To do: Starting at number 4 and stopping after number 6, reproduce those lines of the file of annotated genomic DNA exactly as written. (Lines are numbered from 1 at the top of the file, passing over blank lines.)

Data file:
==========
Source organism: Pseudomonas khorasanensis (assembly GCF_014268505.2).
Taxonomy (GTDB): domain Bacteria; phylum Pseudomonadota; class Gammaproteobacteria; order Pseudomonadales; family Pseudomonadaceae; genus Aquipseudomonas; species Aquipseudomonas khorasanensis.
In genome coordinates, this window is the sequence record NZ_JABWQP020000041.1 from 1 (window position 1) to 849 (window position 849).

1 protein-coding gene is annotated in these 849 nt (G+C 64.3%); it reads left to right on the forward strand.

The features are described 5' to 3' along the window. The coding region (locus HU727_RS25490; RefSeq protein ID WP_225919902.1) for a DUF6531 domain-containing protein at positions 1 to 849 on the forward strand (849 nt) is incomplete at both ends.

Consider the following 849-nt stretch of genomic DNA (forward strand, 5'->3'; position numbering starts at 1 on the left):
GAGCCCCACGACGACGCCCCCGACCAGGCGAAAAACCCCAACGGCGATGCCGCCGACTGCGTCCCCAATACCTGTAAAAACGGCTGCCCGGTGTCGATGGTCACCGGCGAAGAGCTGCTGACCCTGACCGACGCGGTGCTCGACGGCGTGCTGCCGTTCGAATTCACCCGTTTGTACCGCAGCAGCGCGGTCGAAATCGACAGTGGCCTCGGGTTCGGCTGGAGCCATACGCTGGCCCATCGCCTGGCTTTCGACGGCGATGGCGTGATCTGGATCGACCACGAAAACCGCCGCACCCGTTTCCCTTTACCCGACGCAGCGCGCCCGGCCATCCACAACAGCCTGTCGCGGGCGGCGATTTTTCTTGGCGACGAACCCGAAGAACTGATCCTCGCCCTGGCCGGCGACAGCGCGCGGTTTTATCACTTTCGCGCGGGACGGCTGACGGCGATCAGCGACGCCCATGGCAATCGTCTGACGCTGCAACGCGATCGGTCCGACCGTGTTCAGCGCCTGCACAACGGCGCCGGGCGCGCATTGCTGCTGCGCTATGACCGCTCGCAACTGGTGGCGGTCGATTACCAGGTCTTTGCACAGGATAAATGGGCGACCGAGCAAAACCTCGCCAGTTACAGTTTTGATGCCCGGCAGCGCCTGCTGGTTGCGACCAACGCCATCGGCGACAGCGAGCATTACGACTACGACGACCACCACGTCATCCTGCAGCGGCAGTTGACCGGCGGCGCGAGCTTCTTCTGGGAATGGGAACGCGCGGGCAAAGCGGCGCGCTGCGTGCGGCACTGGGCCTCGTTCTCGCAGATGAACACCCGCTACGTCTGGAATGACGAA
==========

1 protein-coding gene is annotated in these 849 nt (G+C 64.3%); it reads left to right on the forward strand.

The features are described 5' to 3' along the window. The coding region (locus HU727_RS25490; RefSeq protein ID WP_225919902.1) for a DUF6531 domain-containing protein at positions 1 to 849 on the forward strand (849 nt) is incomplete at both ends.

Consider the following 849-nt stretch of genomic DNA (forward strand, 5'->3'; position numbering starts at 1 on the left):